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Bank strike: Labour Court set to rule on Busa bid to avert crippling bank strike

Sep 26, 2019
Bank strike: Labour Court set to rule on Busa bid to avert crippling bank strike

East London - All eyes are on the Labour Court on Thursday where Business Unity SA (Busa) - which represents the banking sector, is trying to stop Friday's bank strike, which was called for by Congress of South African Trade Unions (Cosatu) and its affiliate, SA Society of Bank Officials’ (Sasbo).

The unions are set to strike against job losses in the banking sector.

Labour Court Judge Hilary Rabkin-Naicker is expected to rule on Busa’s bid to interdict Cosatu and Sasbo from embarking the bank strike.

Sasbo has promised the strike will totally shutdown the South African financial sector. Sasbo, the biggest financial union in the country, says it will ensure that ATMs, onine banking and other banking operations are not functional.

Presenting its argument, Busa told Rabkin-Naicker on Wednesday that the planned protest action was unlawful.

Representing Busa, Advocate Alistair Franklin, said the bank strike should be halted as it would be disruptive and potentially very damaging.

Franklin said that Busa had tried to stop the strike by engaging both Cosatu and Sasbo. They had failed.

Busa argued that Cosatu and Sasbo could not issue notices in terms of section 77 of the Labour Relations Act (LRA) in August 2017 and still use them for Friday’s bank strike as well as another mass strike against the economic crisis scheduled for October 7.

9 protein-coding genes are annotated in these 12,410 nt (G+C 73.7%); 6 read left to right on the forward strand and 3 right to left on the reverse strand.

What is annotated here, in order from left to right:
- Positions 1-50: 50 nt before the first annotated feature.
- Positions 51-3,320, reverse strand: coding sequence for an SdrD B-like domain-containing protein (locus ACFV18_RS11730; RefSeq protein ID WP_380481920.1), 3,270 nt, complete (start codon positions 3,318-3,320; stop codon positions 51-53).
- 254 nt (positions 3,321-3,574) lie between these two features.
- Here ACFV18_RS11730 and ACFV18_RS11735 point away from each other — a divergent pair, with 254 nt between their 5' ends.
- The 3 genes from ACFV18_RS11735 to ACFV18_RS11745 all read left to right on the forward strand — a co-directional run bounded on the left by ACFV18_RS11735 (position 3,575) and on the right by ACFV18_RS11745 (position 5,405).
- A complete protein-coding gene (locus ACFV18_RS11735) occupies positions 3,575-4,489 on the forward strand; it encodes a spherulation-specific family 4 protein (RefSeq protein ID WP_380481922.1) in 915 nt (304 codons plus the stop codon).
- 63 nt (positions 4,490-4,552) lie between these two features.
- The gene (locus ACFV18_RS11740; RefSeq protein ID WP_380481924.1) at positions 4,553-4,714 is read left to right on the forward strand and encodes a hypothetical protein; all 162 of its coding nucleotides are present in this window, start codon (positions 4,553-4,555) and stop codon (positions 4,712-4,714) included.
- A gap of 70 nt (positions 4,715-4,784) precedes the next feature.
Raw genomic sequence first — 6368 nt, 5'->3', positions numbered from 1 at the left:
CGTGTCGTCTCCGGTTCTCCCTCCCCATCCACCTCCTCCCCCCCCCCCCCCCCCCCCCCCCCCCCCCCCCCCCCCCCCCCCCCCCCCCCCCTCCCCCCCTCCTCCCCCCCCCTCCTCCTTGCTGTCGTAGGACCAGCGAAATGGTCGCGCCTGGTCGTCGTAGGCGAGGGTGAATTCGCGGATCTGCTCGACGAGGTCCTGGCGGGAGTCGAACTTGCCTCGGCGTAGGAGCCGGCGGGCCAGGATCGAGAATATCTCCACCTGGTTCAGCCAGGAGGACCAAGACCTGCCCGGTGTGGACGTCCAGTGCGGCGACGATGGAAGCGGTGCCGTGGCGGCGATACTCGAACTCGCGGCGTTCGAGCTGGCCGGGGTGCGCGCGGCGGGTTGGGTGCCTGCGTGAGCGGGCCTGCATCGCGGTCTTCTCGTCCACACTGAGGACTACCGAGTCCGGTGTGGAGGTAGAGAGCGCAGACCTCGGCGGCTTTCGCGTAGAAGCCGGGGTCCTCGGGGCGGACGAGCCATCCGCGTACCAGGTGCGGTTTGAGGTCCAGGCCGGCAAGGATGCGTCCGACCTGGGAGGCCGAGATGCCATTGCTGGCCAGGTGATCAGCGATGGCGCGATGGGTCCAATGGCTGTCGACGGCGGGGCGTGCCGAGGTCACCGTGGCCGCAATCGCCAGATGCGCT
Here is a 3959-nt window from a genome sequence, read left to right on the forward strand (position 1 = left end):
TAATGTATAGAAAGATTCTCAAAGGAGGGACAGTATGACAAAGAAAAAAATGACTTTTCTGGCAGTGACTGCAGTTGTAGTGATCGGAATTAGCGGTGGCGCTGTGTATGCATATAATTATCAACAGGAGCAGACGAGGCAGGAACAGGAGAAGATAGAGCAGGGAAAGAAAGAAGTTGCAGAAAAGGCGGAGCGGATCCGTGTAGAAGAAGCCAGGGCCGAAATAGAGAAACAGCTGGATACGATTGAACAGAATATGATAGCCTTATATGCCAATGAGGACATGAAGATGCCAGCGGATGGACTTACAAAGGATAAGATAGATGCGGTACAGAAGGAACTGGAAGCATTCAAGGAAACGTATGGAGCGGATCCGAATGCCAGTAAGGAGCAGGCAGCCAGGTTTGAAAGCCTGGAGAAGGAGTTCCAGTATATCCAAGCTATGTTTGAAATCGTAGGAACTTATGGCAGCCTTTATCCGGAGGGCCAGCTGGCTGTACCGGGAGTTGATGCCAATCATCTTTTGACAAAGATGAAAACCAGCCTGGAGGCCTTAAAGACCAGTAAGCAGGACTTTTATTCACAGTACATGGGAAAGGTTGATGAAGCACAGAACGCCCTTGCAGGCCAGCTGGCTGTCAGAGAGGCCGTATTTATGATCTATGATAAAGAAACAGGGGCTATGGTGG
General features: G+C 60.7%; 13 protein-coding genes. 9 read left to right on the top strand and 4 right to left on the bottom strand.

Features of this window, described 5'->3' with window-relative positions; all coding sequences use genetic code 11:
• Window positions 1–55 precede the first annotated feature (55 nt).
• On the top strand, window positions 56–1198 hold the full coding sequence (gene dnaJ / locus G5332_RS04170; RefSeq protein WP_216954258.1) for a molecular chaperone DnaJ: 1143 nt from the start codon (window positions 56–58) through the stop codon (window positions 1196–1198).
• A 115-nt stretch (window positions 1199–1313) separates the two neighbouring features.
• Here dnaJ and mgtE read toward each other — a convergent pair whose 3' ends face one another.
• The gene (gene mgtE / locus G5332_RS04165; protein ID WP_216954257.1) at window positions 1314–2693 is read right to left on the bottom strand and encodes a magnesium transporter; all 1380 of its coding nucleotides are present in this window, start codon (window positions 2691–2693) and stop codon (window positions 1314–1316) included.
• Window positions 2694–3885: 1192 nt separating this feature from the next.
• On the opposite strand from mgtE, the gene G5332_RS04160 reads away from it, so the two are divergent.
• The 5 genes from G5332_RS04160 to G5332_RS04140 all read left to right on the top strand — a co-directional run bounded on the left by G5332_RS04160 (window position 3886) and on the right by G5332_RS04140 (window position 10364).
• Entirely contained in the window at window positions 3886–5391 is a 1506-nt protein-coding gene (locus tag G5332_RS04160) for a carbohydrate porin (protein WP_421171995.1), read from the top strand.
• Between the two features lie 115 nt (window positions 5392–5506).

"A union cannot keep a section 77(1)(b) notice on ice and pull it out of its pocket anytime,” said Franklin.

Representing Cosatu,  Advocate Daniel Berger argued that the context of the economic crisis the federation issued the notices for in 2017 had not changed this year.

”The current wave of retrenchments is of great concern not just to unions but to society,” said Berger.

He cited the National Economic Development and Labour Council (Nedlac) processes for the approval of a section 77 protest action to promote or defend socio-economic interests of workers were not time sensitive and therefore the 2017 notices were still valid.

Representing Sasbo, Corne Goosen, said that Busa failed to respond to the union’s notice and also made no attempt to do so.

Sasbo represents 73 000 finance sector employees and it said it expected over 45 000 of them to join the strike, while others will stay away from work.

SASBO, the biggest financial union in the country, has promised it will ensure that ATMs, onine banking and other banking operations are not functional.

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